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Saturday, July 23, 2011

Little League in 104 degrees

This is the reason why I became a sportswriter 28 years ago, days like today. I'm going to sit in the oppressive heat and cover a Little League baseball game. Sure, I've covered Super Bowls, World Series, NCAA Tournaments and the lot during my career, but today, it's Little League in 104 degrees.

So it reminds me of the reasons why I like Little League. And with all proper due to David Letterman, here are my top 10 reasons why we all should like Little League.

1. No free agency or contract squabbles
2. Admission is free
3. Everyone plays, regardless of how bad you are
4. Jon and Kate and the Octomom could field their own teams with just their kids
5. The games are always played to a manageable time
6. No Wayne Hagin or John Sterling
7. If you're playing right field, you can get your homework done or have a salami sandwich without having to worry about a ball being hit to you
8. Johnny's mom is smokin' hot
9. The hot dogs are way cheaper than Met or Yankee games.
10. Win or lose, there's always ice cream after the game.

Just a reminder why Little League is great
It appears as if Carlos Beltran is going to get traded by the Mets in the matter of days. All indications point to that taking place. Am I happy about it? Hardly. He's having a great season, better than anyone could have predicted. Hell, when he announced in spring training that he was moving to right field on his own accord, I thought that was a sign he was never going to play again, so this performance has surprised me.

Now, if the Mets are going to trade him, I hope that they get more than a bag of balls for him, that they get a player or players of value and not just warm bodies to fill out the roster.

And if Beltran is leaving, let's not immortalize him as he walks out the door, much like the way respected sports columnist Bob Klapisch did the other day in the Bergen Record.

In his column, Klapisch wrote that Beltran is the most underappreciated player in Mets history and the best position player the franchise ever had.

Well, in rebuttal, Beltran, despite his nice numbers, could not shine the shoes of two other position players, namely Darryl Strawberry and especially Mike Piazza.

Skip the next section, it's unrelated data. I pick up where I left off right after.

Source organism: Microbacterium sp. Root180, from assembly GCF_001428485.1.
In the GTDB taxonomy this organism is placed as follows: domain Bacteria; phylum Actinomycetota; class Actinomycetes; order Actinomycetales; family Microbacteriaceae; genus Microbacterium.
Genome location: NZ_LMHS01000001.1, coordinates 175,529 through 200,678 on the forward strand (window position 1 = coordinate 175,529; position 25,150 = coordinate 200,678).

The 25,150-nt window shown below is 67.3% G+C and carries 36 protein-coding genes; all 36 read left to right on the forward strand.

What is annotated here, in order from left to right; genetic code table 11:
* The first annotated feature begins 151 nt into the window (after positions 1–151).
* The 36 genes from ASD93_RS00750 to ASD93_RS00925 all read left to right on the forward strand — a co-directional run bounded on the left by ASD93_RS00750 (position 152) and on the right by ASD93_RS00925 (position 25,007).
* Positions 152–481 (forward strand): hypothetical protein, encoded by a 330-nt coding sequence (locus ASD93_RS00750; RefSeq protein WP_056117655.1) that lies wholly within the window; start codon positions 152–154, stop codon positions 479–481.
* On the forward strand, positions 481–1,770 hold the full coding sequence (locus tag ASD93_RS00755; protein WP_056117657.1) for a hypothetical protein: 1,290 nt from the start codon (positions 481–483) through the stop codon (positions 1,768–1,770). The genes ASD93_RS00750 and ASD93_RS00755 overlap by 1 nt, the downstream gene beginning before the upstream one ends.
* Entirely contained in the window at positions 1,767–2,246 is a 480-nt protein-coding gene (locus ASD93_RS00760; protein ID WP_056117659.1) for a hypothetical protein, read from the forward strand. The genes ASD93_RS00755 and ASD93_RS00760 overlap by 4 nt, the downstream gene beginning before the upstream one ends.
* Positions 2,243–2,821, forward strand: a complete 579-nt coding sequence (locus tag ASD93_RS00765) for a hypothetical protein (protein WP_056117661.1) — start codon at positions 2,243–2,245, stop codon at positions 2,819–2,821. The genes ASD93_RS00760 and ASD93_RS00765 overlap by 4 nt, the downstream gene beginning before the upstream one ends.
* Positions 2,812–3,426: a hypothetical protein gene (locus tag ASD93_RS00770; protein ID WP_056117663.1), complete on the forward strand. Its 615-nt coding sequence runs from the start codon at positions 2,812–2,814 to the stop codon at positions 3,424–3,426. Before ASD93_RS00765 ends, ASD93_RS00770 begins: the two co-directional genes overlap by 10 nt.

Both Strawberry in the 1980s and Piazza in the late 1990s-early 2000s captivated audiences every time they strolled to the plate. You sat on the edge of your seat waiting for something spectacular to happen. You anticipated greatness. They frightened the opposition and galvonized the Met lineup, making everyone around them that much better. They were the faces of the Met franchise.

Did Beltran ever do the same thing? Not at all. He was a very good player, but never embraced the star stature. The galvonizing Mets were definitely Jose Reyes and David Wright before it was Beltran.

Sure, Beltran put up nice numbers, but let's face facts. The man never wanted to be a Met in the first place. He only signed with the Mets when the Mets offered the most money. And after he got here, he was sullen, removed, distant from the fans, the media, his teammates. Remember the game he hit two homers and when the fans wanted to give him a curtain call, he was refusing at first? He only went out to acknowledge the fans when Julio Franco pushed him out of the dugout.

Plain and simple, Carlos Beltran was a very good baseball player and among the best to play for the Mets. But an immortal? Best-ever? Hardly.

And it's very hard to forget the image of a helpless Beltran standing there in Game 7 of the 2006 NLCS, looking at the bending curveball of Adam Wainwright. If he swung the bat and struck out, I think everyone would have a better impression of him. Instead, he stood there and looked at strike three.

Do you think Strawberry or Piazza would have just stood there without a fight? No way.

So let's not immortalize Beltran if he leaves. I don't want him to leave, because he definitely can still play and makes the Mets a better team. In a perfect world, I even hope that there was a way he could re-sign with the Mets and stay for a few more years.

But he's not the best Met ever. He was never even the best Met player while he was here. How can he be the best Met player, better than Strawberry or Piazza? That's absurd.